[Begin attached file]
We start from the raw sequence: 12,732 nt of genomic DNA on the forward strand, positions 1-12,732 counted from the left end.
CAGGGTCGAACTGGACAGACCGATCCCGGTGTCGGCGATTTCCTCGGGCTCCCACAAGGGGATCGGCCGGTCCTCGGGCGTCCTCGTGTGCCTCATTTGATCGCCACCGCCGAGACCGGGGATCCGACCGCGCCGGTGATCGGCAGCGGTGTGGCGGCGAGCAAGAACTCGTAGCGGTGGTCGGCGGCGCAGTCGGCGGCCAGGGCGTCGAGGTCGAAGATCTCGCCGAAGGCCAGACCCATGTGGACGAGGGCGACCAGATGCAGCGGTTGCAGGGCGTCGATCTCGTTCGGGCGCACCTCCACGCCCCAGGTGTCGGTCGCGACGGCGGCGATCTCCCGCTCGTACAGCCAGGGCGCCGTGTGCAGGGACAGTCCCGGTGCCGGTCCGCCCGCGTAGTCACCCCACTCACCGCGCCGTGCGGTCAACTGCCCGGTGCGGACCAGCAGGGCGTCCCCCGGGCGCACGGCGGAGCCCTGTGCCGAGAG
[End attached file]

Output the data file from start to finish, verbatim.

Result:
We start from the raw sequence: 12,732 nt of genomic DNA on the forward strand, positions 1-12,732 counted from the left end.
CAGGGTCGAACTGGACAGACCGATCCCGGTGTCGGCGATTTCCTCGGGCTCCCACAAGGGGATCGGCCGGTCCTCGGGCGTCCTCGTGTGCCTCATTTGATCGCCACCGCCGAGACCGGGGATCCGACCGCGCCGGTGATCGGCAGCGGTGTGGCGGCGAGCAAGAACTCGTAGCGGTGGTCGGCGGCGCAGTCGGCGGCCAGGGCGTCGAGGTCGAAGATCTCGCCGAAGGCCAGACCCATGTGGACGAGGGCGACCAGATGCAGCGGTTGCAGGGCGTCGATCTCGTTCGGGCGCACCTCCACGCCCCAGGTGTCGGTCGCGACGGCGGCGATCTCCCGCTCGTACAGCCAGGGCGCCGTGTGCAGGGACAGTCCCGGTGCCGGTCCGCCCGCGTAGTCACCCCACTCACCGCGCCGTGCGGTCAACTGCCCGGTGCGGACCAGCAGGGCGTCCCCCGGGCGCACGGCGGAGCCCTGTGCCGAGAG